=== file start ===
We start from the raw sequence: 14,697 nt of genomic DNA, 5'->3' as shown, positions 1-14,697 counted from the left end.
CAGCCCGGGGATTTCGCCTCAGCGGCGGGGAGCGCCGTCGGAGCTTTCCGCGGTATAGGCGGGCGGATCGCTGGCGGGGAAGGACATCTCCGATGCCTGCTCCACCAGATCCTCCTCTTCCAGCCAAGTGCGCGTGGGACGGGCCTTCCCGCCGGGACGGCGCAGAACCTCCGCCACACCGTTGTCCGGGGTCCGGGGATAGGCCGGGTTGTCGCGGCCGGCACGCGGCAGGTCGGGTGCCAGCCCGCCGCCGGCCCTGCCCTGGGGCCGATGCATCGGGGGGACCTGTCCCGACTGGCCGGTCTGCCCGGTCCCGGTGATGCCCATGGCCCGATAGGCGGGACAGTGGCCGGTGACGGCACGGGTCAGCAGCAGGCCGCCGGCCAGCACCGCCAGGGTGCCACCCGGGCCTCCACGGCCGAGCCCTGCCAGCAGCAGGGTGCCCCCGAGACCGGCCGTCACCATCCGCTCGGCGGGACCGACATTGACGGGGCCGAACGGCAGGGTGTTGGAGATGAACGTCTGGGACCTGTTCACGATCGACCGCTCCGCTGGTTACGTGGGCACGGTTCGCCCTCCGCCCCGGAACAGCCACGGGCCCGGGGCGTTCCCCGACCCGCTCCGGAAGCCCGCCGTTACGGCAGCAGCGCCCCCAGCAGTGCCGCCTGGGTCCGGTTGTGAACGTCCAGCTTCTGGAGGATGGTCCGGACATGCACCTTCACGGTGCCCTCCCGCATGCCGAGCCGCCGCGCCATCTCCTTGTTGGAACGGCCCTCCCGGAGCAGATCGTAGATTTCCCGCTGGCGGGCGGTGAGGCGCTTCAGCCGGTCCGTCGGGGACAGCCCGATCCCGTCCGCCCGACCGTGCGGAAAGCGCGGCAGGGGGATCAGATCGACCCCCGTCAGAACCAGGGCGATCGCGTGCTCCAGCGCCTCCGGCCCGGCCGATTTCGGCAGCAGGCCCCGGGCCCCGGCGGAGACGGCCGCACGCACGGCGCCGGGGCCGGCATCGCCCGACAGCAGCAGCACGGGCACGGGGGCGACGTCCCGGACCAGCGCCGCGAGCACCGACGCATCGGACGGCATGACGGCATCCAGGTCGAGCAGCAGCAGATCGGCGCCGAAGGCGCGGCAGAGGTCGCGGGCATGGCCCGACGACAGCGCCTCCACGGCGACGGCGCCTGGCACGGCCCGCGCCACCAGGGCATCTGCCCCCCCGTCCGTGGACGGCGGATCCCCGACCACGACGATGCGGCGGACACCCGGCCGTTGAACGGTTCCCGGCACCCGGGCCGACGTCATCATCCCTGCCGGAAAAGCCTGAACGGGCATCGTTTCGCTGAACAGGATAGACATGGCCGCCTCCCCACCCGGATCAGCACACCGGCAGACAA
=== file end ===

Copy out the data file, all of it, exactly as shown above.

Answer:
We start from the raw sequence: 14,697 nt of genomic DNA, 5'->3' as shown, positions 1-14,697 counted from the left end.
CAGCCCGGGGATTTCGCCTCAGCGGCGGGGAGCGCCGTCGGAGCTTTCCGCGGTATAGGCGGGCGGATCGCTGGCGGGGAAGGACATCTCCGATGCCTGCTCCACCAGATCCTCCTCTTCCAGCCAAGTGCGCGTGGGACGGGCCTTCCCGCCGGGACGGCGCAGAACCTCCGCCACACCGTTGTCCGGGGTCCGGGGATAGGCCGGGTTGTCGCGGCCGGCACGCGGCAGGTCGGGTGCCAGCCCGCCGCCGGCCCTGCCCTGGGGCCGATGCATCGGGGGGACCTGTCCCGACTGGCCGGTCTGCCCGGTCCCGGTGATGCCCATGGCCCGATAGGCGGGACAGTGGCCGGTGACGGCACGGGTCAGCAGCAGGCCGCCGGCCAGCACCGCCAGGGTGCCACCCGGGCCTCCACGGCCGAGCCCTGCCAGCAGCAGGGTGCCCCCGAGACCGGCCGTCACCATCCGCTCGGCGGGACCGACATTGACGGGGCCGAACGGCAGGGTGTTGGAGATGAACGTCTGGGACCTGTTCACGATCGACCGCTCCGCTGGTTACGTGGGCACGGTTCGCCCTCCGCCCCGGAACAGCCACGGGCCCGGGGCGTTCCCCGACCCGCTCCGGAAGCCCGCCGTTACGGCAGCAGCGCCCCCAGCAGTGCCGCCTGGGTCCGGTTGTGAACGTCCAGCTTCTGGAGGATGGTCCGGACATGCACCTTCACGGTGCCCTCCCGCATGCCGAGCCGCCGCGCCATCTCCTTGTTGGAACGGCCCTCCCGGAGCAGATCGTAGATTTCCCGCTGGCGGGCGGTGAGGCGCTTCAGCCGGTCCGTCGGGGACAGCCCGATCCCGTCCGCCCGACCGTGCGGAAAGCGCGGCAGGGGGATCAGATCGACCCCCGTCAGAACCAGGGCGATCGCGTGCTCCAGCGCCTCCGGCCCGGCCGATTTCGGCAGCAGGCCCCGGGCCCCGGCGGAGACGGCCGCACGCACGGCGCCGGGGCCGGCATCGCCCGACAGCAGCAGCACGGGCACGGGGGCGACGTCCCGGACCAGCGCCGCGAGCACCGACGCATCGGACGGCATGACGGCATCCAGGTCGAGCAGCAGCAGATCGGCGCCGAAGGCGCGGCAGAGGTCGCGGGCATGGCCCGACGACAGCGCCTCCACGGCGACGGCGCCTGGCACGGCCCGCGCCACCAGGGCATCTGCCCCCCCGTCCGTGGACGGCGGATCCCCGACCACGACGATGCGGCGGACACCCGGCCGTTGAACGGTTCCCGGCACCCGGGCCGACGTCATCATCCCTGCCGGAAAAGCCTGAACGGGCATCGTTTCGCTGAACAGGATAGACATGGCCGCCTCCCCACCCGGATCAGCACACCGGCAGACAA